The Lady Is Quite a Philosopher, I Am Told?

"The Lady Is Quite a Philosopher, I Am Told?" by Charles S. Reinhart (1844-1896). 13.3 cm wide by 10.3 cm high (horizontally mounted, with text above and below on a page 24 cm high by 16.2 cm wide). This plate illustrates Book Two, Chapter One, "Effects in the Bank," in Charles Dickens's Hard Times, which appeared in American Household Edition, 1870. Page 166.

In the rooms above Bounderby's bank, the Satanically smooth James Harthouse attempts to extract information about the Bounderbys' marriage from the all-observing Mrs. Sparsit, enthroned like some grim parody of Queen Victoria. Like the gentleman in the plate of a contemporary fashion magazine, the immaculately turned out London visitor strikes a pose as he carefully observes his interlocutor, "fluttering over Mrs. Sparsit's eyebrows with a propitiatory air" (166). The time is early evening, the venue the boardroom above the bank offices. We see James Harthouse, "weary of everything, and putting no more faith in anything than Lucifer" (165), as Mrs. Sparsit, sitting beside her tea-table (but recently cleared by Bitzer) sees him: "Five-and-thirty, good-looking, good figure, good teeth, good voice, good breeding, well-dressed, dark hair, bold eyes." The curtained window, to which Bitzer had stepped to see who was knocking, is immediately behind him, but unlit by the brilliant late afternoon sun, for it is on the "shadier" side of the street. The great table of the unornamentred managerial boardroom must be immediately behind us as we overhear the conversation at close quarters. The oak table upon which Harthouse leans seems larger than a tea-table, and is almost certainly not one of the three-legged variety described by Dickens. The only hint that this is a corporate boardroom is the shadowy print -- a schematic of a steamer, perhaps? -- on the wall behind Mrs. Sparsit's mask-like head.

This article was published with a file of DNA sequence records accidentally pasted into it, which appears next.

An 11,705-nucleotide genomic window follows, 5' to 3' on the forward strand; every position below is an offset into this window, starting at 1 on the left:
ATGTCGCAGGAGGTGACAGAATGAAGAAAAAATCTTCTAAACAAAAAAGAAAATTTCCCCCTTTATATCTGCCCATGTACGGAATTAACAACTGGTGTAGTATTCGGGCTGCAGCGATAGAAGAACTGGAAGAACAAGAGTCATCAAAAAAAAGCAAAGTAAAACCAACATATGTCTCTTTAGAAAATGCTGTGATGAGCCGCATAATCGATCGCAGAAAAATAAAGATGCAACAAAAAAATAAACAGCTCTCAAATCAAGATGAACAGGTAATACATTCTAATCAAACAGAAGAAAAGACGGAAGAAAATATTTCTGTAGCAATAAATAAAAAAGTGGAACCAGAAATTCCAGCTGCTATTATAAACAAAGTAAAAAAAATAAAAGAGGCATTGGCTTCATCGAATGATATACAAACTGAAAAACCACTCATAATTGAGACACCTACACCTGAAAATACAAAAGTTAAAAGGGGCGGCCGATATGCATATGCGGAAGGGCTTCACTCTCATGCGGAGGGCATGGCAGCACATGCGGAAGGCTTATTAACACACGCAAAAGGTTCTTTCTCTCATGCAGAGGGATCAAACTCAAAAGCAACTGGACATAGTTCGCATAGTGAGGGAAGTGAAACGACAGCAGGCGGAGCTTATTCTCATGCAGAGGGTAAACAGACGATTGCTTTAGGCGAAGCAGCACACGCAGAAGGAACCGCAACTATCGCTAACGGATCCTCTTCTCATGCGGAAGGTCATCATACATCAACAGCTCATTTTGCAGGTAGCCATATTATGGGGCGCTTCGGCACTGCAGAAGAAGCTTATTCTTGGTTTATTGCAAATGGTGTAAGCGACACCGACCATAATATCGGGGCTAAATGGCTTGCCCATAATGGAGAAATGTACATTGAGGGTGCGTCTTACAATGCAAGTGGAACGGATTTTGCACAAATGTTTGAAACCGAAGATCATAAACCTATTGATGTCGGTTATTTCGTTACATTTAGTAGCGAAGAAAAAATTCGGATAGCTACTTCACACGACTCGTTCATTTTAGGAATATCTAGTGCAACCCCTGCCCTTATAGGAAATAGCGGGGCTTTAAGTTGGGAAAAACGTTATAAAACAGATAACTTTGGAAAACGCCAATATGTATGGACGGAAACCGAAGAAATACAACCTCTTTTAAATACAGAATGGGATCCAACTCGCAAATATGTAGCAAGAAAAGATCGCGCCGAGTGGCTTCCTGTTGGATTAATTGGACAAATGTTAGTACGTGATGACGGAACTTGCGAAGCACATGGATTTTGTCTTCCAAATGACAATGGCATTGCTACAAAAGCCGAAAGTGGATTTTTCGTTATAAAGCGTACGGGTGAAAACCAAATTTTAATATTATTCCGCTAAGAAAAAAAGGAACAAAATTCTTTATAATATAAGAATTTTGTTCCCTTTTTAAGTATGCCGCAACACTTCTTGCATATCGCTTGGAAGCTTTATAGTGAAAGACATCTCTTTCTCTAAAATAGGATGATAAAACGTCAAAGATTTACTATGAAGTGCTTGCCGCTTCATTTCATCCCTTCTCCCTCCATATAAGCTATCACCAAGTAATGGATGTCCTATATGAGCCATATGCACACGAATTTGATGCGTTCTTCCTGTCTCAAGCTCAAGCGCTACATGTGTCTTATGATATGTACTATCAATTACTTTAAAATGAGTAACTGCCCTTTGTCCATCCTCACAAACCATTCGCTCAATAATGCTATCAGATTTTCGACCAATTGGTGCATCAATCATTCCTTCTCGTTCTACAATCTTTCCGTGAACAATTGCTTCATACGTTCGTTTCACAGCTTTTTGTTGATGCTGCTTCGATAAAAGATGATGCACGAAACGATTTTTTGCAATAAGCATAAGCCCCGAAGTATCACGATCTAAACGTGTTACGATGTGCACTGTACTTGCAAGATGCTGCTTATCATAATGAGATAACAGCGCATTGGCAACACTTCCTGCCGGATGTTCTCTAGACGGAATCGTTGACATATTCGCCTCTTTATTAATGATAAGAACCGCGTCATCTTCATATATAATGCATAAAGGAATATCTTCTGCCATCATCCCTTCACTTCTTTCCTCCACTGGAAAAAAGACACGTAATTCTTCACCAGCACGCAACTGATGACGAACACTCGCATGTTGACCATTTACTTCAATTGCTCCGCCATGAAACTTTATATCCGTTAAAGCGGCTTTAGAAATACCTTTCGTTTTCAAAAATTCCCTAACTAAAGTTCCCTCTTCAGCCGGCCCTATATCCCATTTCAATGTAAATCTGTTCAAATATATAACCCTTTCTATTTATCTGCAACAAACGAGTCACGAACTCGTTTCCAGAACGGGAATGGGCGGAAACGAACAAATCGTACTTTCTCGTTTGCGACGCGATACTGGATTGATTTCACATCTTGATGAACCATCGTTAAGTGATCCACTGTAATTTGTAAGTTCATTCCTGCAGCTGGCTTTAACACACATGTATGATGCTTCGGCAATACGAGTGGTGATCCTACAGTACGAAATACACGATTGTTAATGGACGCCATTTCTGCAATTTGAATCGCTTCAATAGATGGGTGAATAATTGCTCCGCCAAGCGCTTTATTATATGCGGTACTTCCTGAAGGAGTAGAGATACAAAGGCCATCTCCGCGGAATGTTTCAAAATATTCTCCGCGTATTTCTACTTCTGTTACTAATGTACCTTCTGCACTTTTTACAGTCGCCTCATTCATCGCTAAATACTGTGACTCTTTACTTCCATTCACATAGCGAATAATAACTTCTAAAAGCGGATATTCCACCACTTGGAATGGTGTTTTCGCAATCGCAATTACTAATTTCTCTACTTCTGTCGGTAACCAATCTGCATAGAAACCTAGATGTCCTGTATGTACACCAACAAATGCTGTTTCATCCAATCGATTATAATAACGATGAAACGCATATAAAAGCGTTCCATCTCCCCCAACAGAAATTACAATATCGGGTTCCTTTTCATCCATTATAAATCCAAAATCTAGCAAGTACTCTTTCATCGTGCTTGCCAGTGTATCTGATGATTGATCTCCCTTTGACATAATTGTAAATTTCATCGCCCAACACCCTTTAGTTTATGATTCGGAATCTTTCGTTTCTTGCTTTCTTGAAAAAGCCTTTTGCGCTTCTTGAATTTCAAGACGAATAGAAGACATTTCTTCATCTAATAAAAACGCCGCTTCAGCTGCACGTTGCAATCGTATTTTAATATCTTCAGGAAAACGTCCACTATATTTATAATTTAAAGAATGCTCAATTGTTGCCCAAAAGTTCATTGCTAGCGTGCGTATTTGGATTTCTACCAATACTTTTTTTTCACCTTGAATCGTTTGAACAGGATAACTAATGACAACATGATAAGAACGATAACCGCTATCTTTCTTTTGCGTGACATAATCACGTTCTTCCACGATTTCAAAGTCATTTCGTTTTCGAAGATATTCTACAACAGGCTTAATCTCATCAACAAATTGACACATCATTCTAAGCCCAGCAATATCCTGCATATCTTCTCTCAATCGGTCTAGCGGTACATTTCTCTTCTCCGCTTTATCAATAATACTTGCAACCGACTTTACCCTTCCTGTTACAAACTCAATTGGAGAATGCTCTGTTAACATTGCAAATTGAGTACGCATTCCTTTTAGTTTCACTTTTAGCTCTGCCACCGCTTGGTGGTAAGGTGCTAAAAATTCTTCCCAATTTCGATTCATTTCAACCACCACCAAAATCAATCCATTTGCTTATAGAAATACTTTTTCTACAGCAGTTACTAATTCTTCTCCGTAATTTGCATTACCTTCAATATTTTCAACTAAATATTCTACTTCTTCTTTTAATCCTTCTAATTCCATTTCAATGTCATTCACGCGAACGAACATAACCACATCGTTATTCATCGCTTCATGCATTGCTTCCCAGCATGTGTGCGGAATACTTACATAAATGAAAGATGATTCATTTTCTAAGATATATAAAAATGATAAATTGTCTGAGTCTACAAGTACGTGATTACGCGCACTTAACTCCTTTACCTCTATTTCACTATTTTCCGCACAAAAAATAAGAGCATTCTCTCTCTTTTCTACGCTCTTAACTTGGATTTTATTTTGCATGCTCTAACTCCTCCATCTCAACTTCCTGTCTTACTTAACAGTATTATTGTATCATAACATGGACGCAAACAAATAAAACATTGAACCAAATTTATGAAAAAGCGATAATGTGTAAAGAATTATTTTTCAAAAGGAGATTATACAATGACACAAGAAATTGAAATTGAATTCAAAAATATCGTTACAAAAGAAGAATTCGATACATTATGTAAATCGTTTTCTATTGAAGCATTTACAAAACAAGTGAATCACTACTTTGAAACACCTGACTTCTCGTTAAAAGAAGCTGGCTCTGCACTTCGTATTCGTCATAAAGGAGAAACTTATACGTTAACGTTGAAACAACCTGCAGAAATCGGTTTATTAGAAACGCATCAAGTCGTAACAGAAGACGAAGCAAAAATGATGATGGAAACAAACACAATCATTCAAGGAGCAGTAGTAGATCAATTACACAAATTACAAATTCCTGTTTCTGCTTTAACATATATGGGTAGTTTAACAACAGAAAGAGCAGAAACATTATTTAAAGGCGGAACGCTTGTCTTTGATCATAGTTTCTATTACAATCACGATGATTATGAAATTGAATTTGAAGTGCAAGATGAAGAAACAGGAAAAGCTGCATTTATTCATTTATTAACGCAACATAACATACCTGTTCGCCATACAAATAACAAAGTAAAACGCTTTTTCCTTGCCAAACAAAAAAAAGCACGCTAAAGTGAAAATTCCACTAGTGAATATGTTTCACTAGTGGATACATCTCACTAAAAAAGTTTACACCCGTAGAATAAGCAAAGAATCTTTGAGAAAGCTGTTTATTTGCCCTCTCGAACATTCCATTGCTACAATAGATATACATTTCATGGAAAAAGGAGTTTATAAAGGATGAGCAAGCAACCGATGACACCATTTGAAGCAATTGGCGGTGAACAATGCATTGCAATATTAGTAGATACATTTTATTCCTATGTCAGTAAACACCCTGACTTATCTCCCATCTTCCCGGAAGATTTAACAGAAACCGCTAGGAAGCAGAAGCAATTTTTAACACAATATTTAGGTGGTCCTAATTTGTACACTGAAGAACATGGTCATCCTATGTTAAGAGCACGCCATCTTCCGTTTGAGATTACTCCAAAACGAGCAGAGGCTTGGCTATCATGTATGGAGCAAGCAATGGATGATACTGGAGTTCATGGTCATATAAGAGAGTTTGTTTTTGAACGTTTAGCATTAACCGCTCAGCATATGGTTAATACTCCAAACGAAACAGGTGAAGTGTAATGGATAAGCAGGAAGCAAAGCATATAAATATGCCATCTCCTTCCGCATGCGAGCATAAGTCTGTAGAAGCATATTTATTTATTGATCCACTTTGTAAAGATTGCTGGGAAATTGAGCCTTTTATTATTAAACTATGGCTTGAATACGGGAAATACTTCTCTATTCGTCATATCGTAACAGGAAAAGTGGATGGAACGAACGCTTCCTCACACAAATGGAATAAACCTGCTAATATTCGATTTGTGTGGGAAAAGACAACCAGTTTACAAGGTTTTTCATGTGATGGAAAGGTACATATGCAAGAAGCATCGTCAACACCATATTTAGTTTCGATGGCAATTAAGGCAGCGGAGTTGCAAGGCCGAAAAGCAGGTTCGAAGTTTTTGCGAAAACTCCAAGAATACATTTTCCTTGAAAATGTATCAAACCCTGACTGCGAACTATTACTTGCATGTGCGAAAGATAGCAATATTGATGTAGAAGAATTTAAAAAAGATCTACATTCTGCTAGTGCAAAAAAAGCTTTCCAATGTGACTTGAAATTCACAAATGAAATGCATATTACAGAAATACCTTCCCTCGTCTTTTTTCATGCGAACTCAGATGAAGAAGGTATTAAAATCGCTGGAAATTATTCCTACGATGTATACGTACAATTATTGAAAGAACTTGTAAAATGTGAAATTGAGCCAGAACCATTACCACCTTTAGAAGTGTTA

Scanned image and text by Philip V. Allingham [You may use this image without prior permission for any scholarly or educational purpose as long as you (1) credit the person who scanned the image and (2) link your document to this URL in a web document or cite the Victorian Web in a print one.]


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Last modified 22 September 2002